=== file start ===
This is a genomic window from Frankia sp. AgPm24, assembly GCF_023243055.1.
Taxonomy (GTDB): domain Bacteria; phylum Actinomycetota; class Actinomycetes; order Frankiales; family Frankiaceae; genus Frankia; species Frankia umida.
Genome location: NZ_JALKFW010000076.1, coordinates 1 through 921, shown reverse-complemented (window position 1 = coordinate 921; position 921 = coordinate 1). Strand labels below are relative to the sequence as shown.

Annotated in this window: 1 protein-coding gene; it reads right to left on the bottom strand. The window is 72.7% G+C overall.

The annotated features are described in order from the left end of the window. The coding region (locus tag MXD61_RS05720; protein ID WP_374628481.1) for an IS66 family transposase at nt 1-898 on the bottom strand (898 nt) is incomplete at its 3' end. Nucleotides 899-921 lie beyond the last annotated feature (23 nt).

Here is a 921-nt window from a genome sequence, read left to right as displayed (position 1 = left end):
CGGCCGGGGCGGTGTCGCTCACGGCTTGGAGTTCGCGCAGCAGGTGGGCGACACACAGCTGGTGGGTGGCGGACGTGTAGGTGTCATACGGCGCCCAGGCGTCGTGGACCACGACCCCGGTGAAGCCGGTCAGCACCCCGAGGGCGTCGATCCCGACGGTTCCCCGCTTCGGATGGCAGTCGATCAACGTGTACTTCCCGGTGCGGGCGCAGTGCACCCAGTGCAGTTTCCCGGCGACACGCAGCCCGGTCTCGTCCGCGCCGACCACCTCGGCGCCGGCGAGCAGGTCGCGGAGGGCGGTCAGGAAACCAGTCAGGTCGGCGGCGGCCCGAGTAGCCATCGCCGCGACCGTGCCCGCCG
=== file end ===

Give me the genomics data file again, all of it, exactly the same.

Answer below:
This is a genomic window from Frankia sp. AgPm24, assembly GCF_023243055.1.
Taxonomy (GTDB): domain Bacteria; phylum Actinomycetota; class Actinomycetes; order Frankiales; family Frankiaceae; genus Frankia; species Frankia umida.
Genome location: NZ_JALKFW010000076.1, coordinates 1 through 921, shown reverse-complemented (window position 1 = coordinate 921; position 921 = coordinate 1). Strand labels below are relative to the sequence as shown.

Annotated in this window: 1 protein-coding gene; it reads right to left on the bottom strand. The window is 72.7% G+C overall.

The annotated features are described in order from the left end of the window. The coding region (locus tag MXD61_RS05720; protein ID WP_374628481.1) for an IS66 family transposase at nt 1-898 on the bottom strand (898 nt) is incomplete at its 3' end. Nucleotides 899-921 lie beyond the last annotated feature (23 nt).

Here is a 921-nt window from a genome sequence, read left to right as displayed (position 1 = left end):
CGGCCGGGGCGGTGTCGCTCACGGCTTGGAGTTCGCGCAGCAGGTGGGCGACACACAGCTGGTGGGTGGCGGACGTGTAGGTGTCATACGGCGCCCAGGCGTCGTGGACCACGACCCCGGTGAAGCCGGTCAGCACCCCGAGGGCGTCGATCCCGACGGTTCCCCGCTTCGGATGGCAGTCGATCAACGTGTACTTCCCGGTGCGGGCGCAGTGCACCCAGTGCAGTTTCCCGGCGACACGCAGCCCGGTCTCGTCCGCGCCGACCACCTCGGCGCCGGCGAGCAGGTCGCGGAGGGCGGTCAGGAAACCAGTCAGGTCGGCGGCGGCCCGAGTAGCCATCGCCGCGACCGTGCCCGCCG